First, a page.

IRDA, the insurance regulator, announced a few changes to product structures of life insurance plans through its latest regulations on Linked and non-linked life insurance products. ULIPs are linked products while traditional insurance plans are non-linked products.
Here are some of the prominent changes.
#1 Minimum Sum Assured goes down in ULIPs
As per IRDA Linked Insurance Product Regulations, 2019, the revised minimum Sum Assured (minimum death benefit) shall be as follows:
Earlier, the Minimum Sum Assured was linked to the entry age of the policyholder. If you were less than 45 at the time of entry, the minimum Sum Assured would be 10 times the annualized premium. Following is an extract from IRDA Linked Insurance Products regulations, 2013.
In a way, it is a positive change. The higher the Sum Assured, the more you pay towards mortality charges. And that lowers your returns. Mortality charges are the charges that you incur to get life cover in a ULIP. Since the life cover has gone down, you will incur less of mortality charges. Now that the Minimum Sum Assured has been brought down to 7 times the annual premium, you can possibly earn slightly higher returns in your ULIPs. The impact will be higher for Type II ULIPS as compared to Type I ULIPs because the impact of mortality charges is higher with Type II ULIPs.
Do note most insurance companies may still continue to offer a minimum Sum Assured that is 10 times the annualized premium. Or at least offer you a choice to sign for Sum Assured that is 10 times the annualized premium.
This is because the maturity proceeds from your ULIP are exempt from income tax if the Sum Assured is at least 10 times the annual premium.
Therefore, if you sign up for a ULIP where Sum Assured is 7 times annual premium, your fund corpus will certainly grow faster (as compared to Sum Assured of 10 times annual premium). However, that does not mean that you will certainly end up with higher maturity proceeds (because of taxation). That will boil down to your tax bracket at the time of policy maturity, variant of ULIP, your age and its impact of mortality charges and the returns you earn on the corpus. Moreover, you are getting a lower life cover.
By the way, for the single premium plans, the minimum Sum Assured has gone up to 1.25 times the Single Premium (for those above 45 years at the time of entry). Earlier, the Minimum Sum Assured was 1.25 times for those up to 45 years and 1.1 times for those above 45. For single premium plans, the Sum Assured has gone up from 1.1 times to 1.25 times for those above 45. Therefore, the returns for such investors will go down because of higher mortality charges. Quite the reverse.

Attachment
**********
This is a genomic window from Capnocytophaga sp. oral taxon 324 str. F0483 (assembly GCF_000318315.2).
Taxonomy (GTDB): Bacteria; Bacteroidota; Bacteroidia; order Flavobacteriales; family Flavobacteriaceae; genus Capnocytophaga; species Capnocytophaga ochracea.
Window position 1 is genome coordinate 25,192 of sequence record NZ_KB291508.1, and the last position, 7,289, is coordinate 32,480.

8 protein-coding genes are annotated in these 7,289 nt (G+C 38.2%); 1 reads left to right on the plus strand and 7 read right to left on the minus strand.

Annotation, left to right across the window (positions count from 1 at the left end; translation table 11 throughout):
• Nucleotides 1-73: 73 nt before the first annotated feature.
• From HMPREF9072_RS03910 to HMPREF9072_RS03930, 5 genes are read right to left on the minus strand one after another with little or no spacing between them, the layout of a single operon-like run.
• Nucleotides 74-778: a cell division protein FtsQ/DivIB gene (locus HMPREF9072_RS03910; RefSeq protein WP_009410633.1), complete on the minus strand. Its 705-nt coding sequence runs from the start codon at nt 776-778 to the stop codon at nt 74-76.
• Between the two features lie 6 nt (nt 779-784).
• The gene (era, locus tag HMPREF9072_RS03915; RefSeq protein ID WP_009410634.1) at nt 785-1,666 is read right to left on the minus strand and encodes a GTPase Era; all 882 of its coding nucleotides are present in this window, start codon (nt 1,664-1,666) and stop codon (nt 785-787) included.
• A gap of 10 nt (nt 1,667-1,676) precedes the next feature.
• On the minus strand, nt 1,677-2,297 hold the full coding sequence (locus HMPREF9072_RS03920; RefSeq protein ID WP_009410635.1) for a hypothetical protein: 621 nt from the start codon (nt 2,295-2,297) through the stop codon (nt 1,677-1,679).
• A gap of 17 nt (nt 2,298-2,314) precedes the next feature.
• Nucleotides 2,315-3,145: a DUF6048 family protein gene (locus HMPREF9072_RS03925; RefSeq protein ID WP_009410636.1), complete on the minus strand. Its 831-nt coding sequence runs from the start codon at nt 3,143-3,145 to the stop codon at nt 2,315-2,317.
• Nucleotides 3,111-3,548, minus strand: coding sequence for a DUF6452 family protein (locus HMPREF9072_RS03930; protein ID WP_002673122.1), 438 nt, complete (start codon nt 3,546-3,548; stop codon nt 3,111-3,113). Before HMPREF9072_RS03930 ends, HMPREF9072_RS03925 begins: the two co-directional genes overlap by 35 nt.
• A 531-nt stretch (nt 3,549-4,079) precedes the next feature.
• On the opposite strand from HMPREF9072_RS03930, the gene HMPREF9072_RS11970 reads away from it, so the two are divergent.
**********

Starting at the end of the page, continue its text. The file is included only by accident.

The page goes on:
#2 In case of traditional plans, you can now surrender sooner
Many of us understand that we have made a bad investment right after we pay our first premium in a traditional life insurance plan. The agony gets multiplied when you figure out that you won’t get anything back till you back until you have paid at least 3 premiums. The unfortunate part is that most of us find it difficult to come to grips with the concept of sunk cost. So, we want something back. To get something back, we need to pay at least 3 premiums. There is limited relief on this front.
Earlier, your traditional life insurance policy acquired Surrender value after 3 years. Now, your policy will acquire surrender value after 2 years. Many wait and pay premiums for at least 3 years so that they get at least something back. The wait will now be shorter.
The Surrender value will at least 30% of the total premiums paid if surrender in the second policy year. 35% in the third year and 50% if surrendered between the 4th and the 7th year. Well, even this is quite a big hit.
At the same time, as I have mentioned many times before, the traditional life insurance plans make for poor investments and must be avoided.
#3 Higher commutation possible in pension plans
Earlier, you could commute (withdraw lumpsum) 1/3rd of the accumulated corpus in the pension plan from the insurance at the time of maturity. Now, this threshold has been increased to 60% of the accumulated corpus (in line with NPS). The increase in threshold is both for the unit-linked pension plans and traditional pension plans.
Remember, as per the income tax laws, only 1/3rd of the lumpsum withdrawal is exempt from income tax. Even though IRDA has relaxed the rules, there is no leniency from the Income Tax department, at least till now. You will have to pay tax on withdrawal in excess of 1/3rd of the accumulated corpus. In NPS, 60% of the lumpsum withdrawal is exempt from income tax.
If you must purchase a pension plan and the choice is between NPS and pension plans from insurance companies, go with NPS. NPS is a better product. NPS fetches you better tax benefits on investments, gets better tax treatment on maturity, is low costs and is relatively transparent and flexible with respect to investments.
#4 Flexibility in purchasing annuity plans in pension plans
When you purchase a pension plan from an insurance company, you are forced to purchase an annuity plan (at plan maturity) from the same insurance company.
Now, the insurer will have to give you an option to purchase annuity plan up to 50% of the proceeds net of commutation (50% of the amount left after lumpsum withdrawal). Some choice to the investors.
#5 Option to reduce the premium in ULIPs
After the 5th year, you will have an option to reduce your premium in ULIPs. You can decrease the premium by up to 50% of the original premium. Your death benefit under the plan can be revised accordingly. Remember, this is a one-way street. Once you reduce the premium, you won’t be able to increase it in the future.
IRDA Unit Linked Insurance Product Regulations, 2019
IRDA Non-linked Insurance Product Regulations, 2019